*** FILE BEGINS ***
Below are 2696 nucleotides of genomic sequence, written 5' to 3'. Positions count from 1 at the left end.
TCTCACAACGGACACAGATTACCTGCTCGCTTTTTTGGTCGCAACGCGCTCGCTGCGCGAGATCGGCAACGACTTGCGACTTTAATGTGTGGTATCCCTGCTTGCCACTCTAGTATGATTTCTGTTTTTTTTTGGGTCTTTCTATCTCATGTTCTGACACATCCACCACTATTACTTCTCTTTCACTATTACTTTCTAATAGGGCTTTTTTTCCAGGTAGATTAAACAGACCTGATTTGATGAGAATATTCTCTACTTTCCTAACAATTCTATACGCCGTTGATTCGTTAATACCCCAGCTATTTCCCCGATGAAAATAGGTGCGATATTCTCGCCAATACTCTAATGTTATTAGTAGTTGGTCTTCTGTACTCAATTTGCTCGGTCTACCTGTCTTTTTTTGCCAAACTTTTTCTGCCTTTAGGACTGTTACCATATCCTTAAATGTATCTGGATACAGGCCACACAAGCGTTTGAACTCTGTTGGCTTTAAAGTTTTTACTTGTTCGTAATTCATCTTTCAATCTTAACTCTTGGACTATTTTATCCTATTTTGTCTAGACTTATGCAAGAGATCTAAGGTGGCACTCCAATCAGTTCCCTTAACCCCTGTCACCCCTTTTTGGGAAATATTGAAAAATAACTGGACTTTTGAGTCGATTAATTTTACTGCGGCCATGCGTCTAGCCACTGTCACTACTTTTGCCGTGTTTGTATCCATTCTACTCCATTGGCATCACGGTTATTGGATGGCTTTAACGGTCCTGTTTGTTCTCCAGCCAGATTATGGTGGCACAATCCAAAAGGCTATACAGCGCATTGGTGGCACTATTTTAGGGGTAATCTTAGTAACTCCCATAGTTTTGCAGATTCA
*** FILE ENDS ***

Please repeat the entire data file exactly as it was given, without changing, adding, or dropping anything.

Below are 2696 nucleotides of genomic sequence, written 5' to 3'. Positions count from 1 at the left end.
TCTCACAACGGACACAGATTACCTGCTCGCTTTTTTGGTCGCAACGCGCTCGCTGCGCGAGATCGGCAACGACTTGCGACTTTAATGTGTGGTATCCCTGCTTGCCACTCTAGTATGATTTCTGTTTTTTTTTGGGTCTTTCTATCTCATGTTCTGACACATCCACCACTATTACTTCTCTTTCACTATTACTTTCTAATAGGGCTTTTTTTCCAGGTAGATTAAACAGACCTGATTTGATGAGAATATTCTCTACTTTCCTAACAATTCTATACGCCGTTGATTCGTTAATACCCCAGCTATTTCCCCGATGAAAATAGGTGCGATATTCTCGCCAATACTCTAATGTTATTAGTAGTTGGTCTTCTGTACTCAATTTGCTCGGTCTACCTGTCTTTTTTTGCCAAACTTTTTCTGCCTTTAGGACTGTTACCATATCCTTAAATGTATCTGGATACAGGCCACACAAGCGTTTGAACTCTGTTGGCTTTAAAGTTTTTACTTGTTCGTAATTCATCTTTCAATCTTAACTCTTGGACTATTTTATCCTATTTTGTCTAGACTTATGCAAGAGATCTAAGGTGGCACTCCAATCAGTTCCCTTAACCCCTGTCACCCCTTTTTGGGAAATATTGAAAAATAACTGGACTTTTGAGTCGATTAATTTTACTGCGGCCATGCGTCTAGCCACTGTCACTACTTTTGCCGTGTTTGTATCCATTCTACTCCATTGGCATCACGGTTATTGGATGGCTTTAACGGTCCTGTTTGTTCTCCAGCCAGATTATGGTGGCACAATCCAAAAGGCTATACAGCGCATTGGTGGCACTATTTTAGGGGTAATCTTAGTAACTCCCATAGTTTTGCAGATTCA